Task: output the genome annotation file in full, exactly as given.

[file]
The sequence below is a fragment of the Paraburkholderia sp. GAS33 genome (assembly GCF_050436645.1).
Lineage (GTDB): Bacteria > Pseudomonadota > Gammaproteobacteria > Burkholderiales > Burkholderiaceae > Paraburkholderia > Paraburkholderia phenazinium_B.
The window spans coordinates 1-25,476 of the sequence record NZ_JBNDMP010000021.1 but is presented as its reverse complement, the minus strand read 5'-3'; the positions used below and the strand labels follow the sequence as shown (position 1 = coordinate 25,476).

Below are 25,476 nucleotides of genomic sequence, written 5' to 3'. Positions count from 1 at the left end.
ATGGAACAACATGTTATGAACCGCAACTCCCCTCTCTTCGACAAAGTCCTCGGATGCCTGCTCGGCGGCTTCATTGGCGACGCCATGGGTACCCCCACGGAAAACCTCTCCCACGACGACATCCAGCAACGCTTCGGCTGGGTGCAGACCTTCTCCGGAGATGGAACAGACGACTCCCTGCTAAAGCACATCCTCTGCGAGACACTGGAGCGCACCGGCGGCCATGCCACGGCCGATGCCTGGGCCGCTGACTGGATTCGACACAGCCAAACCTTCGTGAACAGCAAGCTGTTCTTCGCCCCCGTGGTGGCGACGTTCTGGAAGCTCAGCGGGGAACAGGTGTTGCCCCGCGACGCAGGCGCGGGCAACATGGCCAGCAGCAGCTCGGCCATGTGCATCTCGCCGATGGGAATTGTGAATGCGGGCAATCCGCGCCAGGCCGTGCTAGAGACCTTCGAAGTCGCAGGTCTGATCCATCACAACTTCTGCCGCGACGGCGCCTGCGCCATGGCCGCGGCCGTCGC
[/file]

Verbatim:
The sequence below is a fragment of the Paraburkholderia sp. GAS33 genome (assembly GCF_050436645.1).
Lineage (GTDB): Bacteria > Pseudomonadota > Gammaproteobacteria > Burkholderiales > Burkholderiaceae > Paraburkholderia > Paraburkholderia phenazinium_B.
The window spans coordinates 1-25,476 of the sequence record NZ_JBNDMP010000021.1 but is presented as its reverse complement, the minus strand read 5'-3'; the positions used below and the strand labels follow the sequence as shown (position 1 = coordinate 25,476).

Below are 25,476 nucleotides of genomic sequence, written 5' to 3'. Positions count from 1 at the left end.
ATGGAACAACATGTTATGAACCGCAACTCCCCTCTCTTCGACAAAGTCCTCGGATGCCTGCTCGGCGGCTTCATTGGCGACGCCATGGGTACCCCCACGGAAAACCTCTCCCACGACGACATCCAGCAACGCTTCGGCTGGGTGCAGACCTTCTCCGGAGATGGAACAGACGACTCCCTGCTAAAGCACATCCTCTGCGAGACACTGGAGCGCACCGGCGGCCATGCCACGGCCGATGCCTGGGCCGCTGACTGGATTCGACACAGCCAAACCTTCGTGAACAGCAAGCTGTTCTTCGCCCCCGTGGTGGCGACGTTCTGGAAGCTCAGCGGGGAACAGGTGTTGCCCCGCGACGCAGGCGCGGGCAACATGGCCAGCAGCAGCTCGGCCATGTGCATCTCGCCGATGGGAATTGTGAATGCGGGCAATCCGCGCCAGGCCGTGCTAGAGACCTTCGAAGTCGCAGGTCTGATCCATCACAACTTCTGCCGCGACGGCGCCTGCGCCATGGCCGCGGCCGTCGC